Selling your home
2nd August 2019
Selling your home – potential Capital Gains Tax?
Generally, when you sell your home, you will not be liable to pay any Capital Gains Tax on the difference between the purchase and selling price due to Principal Private Residence Relief (PPR). This is true as long as it has been your main residence during the entire period of ownership but, unfortunately, there are circumstances when obtaining tax relief when you sell your home is not automatic.
Letting the Property
For example, you may have some tax to pay if you have let all or part of your house for part of your period of ownership. In that case a calculation must be made to determine the percentage of any gain that is, and is not, taxable. There are some additional reliefs that may be available such as “Lettings Relief” or the final period being exempt, however these are currently due to become less advantageous from April 2020 so timing of any future sales could prove costly!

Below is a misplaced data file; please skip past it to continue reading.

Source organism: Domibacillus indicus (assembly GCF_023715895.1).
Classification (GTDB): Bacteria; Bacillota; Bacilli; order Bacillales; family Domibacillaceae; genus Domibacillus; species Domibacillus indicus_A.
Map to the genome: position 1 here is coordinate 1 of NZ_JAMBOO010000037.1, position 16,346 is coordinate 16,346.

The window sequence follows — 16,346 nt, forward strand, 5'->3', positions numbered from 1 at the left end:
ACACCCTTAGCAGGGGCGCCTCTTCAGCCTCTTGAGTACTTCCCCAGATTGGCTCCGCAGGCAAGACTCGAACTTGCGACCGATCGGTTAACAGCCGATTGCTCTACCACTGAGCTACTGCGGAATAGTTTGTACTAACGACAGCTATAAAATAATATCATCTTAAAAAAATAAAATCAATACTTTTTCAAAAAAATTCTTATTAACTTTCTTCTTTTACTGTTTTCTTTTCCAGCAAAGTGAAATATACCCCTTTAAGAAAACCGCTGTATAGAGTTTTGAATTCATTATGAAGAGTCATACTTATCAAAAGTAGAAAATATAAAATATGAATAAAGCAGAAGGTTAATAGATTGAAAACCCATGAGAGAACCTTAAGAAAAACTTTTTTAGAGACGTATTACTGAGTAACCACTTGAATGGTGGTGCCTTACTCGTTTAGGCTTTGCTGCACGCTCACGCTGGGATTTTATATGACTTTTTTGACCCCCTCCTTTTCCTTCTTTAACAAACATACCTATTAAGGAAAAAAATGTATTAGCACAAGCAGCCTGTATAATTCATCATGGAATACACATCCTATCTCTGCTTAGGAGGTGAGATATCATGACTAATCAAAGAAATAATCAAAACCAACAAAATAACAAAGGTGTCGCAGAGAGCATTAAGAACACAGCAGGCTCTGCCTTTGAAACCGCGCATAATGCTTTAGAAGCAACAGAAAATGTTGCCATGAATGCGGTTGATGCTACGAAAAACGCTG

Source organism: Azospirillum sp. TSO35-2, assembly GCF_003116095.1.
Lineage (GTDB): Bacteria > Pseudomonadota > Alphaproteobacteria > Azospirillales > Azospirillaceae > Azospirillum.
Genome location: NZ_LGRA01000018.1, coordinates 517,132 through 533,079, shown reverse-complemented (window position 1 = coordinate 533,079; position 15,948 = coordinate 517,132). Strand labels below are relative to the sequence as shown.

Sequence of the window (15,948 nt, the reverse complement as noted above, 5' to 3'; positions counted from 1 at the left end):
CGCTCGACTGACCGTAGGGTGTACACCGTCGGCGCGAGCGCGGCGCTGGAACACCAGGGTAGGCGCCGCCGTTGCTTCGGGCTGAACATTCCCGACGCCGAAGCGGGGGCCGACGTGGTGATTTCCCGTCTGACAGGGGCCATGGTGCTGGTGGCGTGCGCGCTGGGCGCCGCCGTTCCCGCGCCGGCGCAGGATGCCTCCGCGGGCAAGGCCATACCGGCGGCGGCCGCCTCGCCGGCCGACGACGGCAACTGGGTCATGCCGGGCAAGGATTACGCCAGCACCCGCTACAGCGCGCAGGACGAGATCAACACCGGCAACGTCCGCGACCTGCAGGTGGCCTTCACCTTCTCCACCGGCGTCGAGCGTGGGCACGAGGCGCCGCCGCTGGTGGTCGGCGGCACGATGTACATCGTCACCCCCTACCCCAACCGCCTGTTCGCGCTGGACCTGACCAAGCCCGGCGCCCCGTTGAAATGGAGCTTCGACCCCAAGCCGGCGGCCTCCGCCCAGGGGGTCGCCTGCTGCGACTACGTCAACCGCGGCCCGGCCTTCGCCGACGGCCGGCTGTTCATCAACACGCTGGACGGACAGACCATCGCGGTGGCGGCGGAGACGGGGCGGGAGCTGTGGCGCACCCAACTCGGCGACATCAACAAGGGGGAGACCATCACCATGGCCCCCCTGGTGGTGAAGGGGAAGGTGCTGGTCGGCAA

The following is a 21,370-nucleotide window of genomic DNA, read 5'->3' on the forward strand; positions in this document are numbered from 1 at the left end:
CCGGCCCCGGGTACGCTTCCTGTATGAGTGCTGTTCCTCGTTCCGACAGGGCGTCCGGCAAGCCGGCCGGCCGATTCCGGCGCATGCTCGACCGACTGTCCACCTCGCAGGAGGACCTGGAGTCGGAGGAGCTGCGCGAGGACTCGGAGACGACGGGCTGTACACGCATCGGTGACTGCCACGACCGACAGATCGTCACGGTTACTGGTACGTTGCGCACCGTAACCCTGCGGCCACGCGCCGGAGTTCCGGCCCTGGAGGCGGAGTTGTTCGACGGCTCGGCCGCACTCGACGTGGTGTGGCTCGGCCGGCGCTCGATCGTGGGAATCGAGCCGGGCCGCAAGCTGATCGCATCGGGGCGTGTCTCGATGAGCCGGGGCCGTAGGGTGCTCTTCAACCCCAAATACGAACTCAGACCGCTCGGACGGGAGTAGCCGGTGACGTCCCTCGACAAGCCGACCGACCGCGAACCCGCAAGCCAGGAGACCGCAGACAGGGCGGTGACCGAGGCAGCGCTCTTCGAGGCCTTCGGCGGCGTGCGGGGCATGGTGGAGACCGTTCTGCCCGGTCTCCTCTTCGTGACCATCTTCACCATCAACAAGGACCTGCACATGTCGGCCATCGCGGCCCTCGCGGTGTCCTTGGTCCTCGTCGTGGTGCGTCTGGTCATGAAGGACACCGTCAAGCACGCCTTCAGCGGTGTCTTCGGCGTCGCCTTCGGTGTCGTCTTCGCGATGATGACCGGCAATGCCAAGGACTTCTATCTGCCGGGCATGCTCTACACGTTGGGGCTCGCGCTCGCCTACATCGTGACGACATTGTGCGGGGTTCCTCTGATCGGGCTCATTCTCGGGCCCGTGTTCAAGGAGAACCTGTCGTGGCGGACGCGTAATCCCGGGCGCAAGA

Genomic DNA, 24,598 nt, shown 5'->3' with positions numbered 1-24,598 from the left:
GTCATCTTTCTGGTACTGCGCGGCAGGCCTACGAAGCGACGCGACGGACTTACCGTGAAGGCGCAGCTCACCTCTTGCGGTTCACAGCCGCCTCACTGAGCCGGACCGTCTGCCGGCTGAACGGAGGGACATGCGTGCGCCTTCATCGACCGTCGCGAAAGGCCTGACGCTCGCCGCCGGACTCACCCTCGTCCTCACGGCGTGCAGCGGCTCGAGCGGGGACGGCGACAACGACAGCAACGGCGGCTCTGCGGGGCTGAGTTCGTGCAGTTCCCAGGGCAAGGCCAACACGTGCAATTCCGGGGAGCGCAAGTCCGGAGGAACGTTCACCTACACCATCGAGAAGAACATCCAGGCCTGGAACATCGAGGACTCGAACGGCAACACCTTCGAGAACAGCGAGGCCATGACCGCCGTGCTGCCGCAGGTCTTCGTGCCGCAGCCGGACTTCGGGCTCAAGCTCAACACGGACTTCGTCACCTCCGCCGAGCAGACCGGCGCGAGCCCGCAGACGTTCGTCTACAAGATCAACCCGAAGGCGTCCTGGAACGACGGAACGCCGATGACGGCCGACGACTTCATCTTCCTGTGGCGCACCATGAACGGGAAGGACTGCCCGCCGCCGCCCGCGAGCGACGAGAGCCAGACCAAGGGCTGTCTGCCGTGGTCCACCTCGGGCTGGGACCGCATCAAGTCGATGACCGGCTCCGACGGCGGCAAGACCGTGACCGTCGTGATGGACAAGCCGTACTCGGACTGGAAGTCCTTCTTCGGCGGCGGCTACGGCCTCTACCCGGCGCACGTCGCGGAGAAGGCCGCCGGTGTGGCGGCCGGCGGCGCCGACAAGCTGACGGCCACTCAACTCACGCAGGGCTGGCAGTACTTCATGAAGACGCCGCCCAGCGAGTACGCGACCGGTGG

PPR relief is also given in relation to any land which you have had for your "own occupation and enjoyment with that residence as its garden or grounds up to the permitted area". The permitted area is currently up to 0.5 hectares, including the site of the dwelling. But if the area 'required for the reasonable enjoyment' of the dwelling house as a residence - having regard to the size and character of the house - exceeds 0.5 hectares, then the 'permitted area' can be increased accordingly. Therefore, this needs to be considered if selling off part of your garden/land.
Using your home exclusively for business use
You may also incur a tax cost when you sell your home if you have used part of the property exclusively for business purposes – this would not include non-exclusive use, such as using a spare bedroom or study as a part-time home office, however, it could cover a separate home office used purely for business.
If you need any further advice on whether your home will be liable to Capital Gains Tax, please feel free to contact email@example.com.